Tuesday, December 08, 2009

Mohammad Asghar AM joins the Conservatives

Mohammad Asghar, Welsh Assembly Member for South Wales East, has today left Plaid Cymru and joined the Conservatives. (WalesOnline: Plaid Cymru AM joins the Conservatives) I'll leave it to others to do the inevitable round of cheers and boos whenever people switch parties.

Asghar was first elected in 2007 when Plaid narrowly gained a list seat from the Conservatives, ejecting Laura Anne Jones. (By a lot of accounts from Wales, this was actually a Conservative gain.) Can Asghar hold his seat in his new party colours?

This is a somewhat complicated question to answer because of the Additional Member System, where the list seats are very much the by-product of a party's results in the constituencies and thus hard to predict. We also have no real idea of how much a personal vote he has that might follow him to the Conservatives or, crucially, whether it will make a difference at constituency level. However as South Wales East is one of the more politically stable regions it's possible to make a few guesses.

The short answer is it's possible but if the Conservatives do too well then he will be unsuccessful. The long answer...

South Wales East has eight constituencies, which each return one member. These are:
  • Blaenau Gwent - Independent
  • Caerphilly - Labour
  • Islwyn - Labour
  • Merthyr Tydfil and Rhymney - Labour
  • Monmouth - Conservative
  • Newport East - Labour
  • Newport West - Labour
  • Torfaen - Labour
Two of the seats have low majorities and could possibly change hands without a political earthquake at the next Assembly election:
  • Newport East - Labour are defending a majority of 875 over the Liberal Democrats.
  • Newport West - Labour are defending a majority of 1401 over the Conservatives.
(Trish Law's majority in Blaenau Gwent suggests she will hold on. In most calculations this makes no difference.)

The region has four list members and in 2007 the total list entitlement was as follows:
  • Labour: 6
  • Conservatives: 3
  • Plaid Cymru: 2
  • Liberal Democrats: 1
  • Trish Law: 0
  • Others: 0
Trish Law's constituency victory created an overhang, although if Labour won that seat they would also have it, meaning there were five claimants for only four top-up seats. Plaid narrowly pipped the Conservatives to take the final seat - there were less than 400 votes (after division) in it. (The full list allocation was two Plaid, one Conservative, one Liberal Democrat.)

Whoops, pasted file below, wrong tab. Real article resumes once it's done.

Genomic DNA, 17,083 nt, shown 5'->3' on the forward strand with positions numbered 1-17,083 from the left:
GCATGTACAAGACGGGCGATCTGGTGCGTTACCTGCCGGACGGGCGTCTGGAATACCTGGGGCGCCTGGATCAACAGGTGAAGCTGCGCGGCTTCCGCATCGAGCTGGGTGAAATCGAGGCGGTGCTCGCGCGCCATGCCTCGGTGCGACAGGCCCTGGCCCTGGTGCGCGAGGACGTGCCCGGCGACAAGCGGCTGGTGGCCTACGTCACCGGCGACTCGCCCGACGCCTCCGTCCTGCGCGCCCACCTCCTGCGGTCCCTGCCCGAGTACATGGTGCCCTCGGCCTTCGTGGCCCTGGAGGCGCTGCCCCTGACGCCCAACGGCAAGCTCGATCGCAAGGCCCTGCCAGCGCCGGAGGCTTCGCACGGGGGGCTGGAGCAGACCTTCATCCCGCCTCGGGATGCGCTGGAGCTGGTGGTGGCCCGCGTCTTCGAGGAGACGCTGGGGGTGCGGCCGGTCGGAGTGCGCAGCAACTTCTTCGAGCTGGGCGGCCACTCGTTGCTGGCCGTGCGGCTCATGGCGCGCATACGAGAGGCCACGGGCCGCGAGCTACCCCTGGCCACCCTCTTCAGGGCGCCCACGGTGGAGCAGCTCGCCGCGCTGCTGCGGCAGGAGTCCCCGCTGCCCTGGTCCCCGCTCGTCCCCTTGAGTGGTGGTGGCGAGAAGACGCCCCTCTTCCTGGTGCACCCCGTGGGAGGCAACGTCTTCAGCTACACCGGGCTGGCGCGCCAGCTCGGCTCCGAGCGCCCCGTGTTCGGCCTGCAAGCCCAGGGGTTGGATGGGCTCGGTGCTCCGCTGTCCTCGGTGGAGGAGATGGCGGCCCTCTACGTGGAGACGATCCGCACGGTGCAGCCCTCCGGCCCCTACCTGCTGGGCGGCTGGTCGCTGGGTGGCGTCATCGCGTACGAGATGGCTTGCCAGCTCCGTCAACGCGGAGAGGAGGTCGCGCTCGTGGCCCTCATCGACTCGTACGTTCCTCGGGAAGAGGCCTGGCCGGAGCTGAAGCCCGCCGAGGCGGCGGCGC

Assuming little change in 2011 then it's possible that any personal vote Asghar has (I have no idea if he has any or not) could tip that final list seat back to the Conservatives. If William Graham is restanding then he will probably get the number one Conservative slot and Asghar would likely be number two and scrape in.

On the other hand his political base is in Newport where he was a councillor and Plaid's Newport East candidate in both the 2003 Assembly and 2005 general elections. Whether any personal vote he may have will transfer to his constituency running mates (dual candidacies are banned in Wales) is unclear as is how much there is. It could help tip West into the Conservative column and make Newport East a three way photo finish (the Conservatives are only 1000 behind the Lib Dems).

If the Conservatives gain Newport West then the Conservatives would still win one top-up seat, though it would be the fourth one allocated and Asghar will go down to defeat.

If the Conservatives don't gain Newport West and the Liberal Democrats gain Newport East then the Conservatives and Plaid will each take two list members and Asghar will be re-elected.

If the Conservatives gain Newport West and the Liberal Democrats gain Newport East then the list members will be two Plaid, one Labour and only one Conservative, with Asghar defeated.

Such are the uncertainties for anyone standing as a list member of the Assembly. Of course if there is a significant shift in the votes cast in 2011 then all predictions are off.

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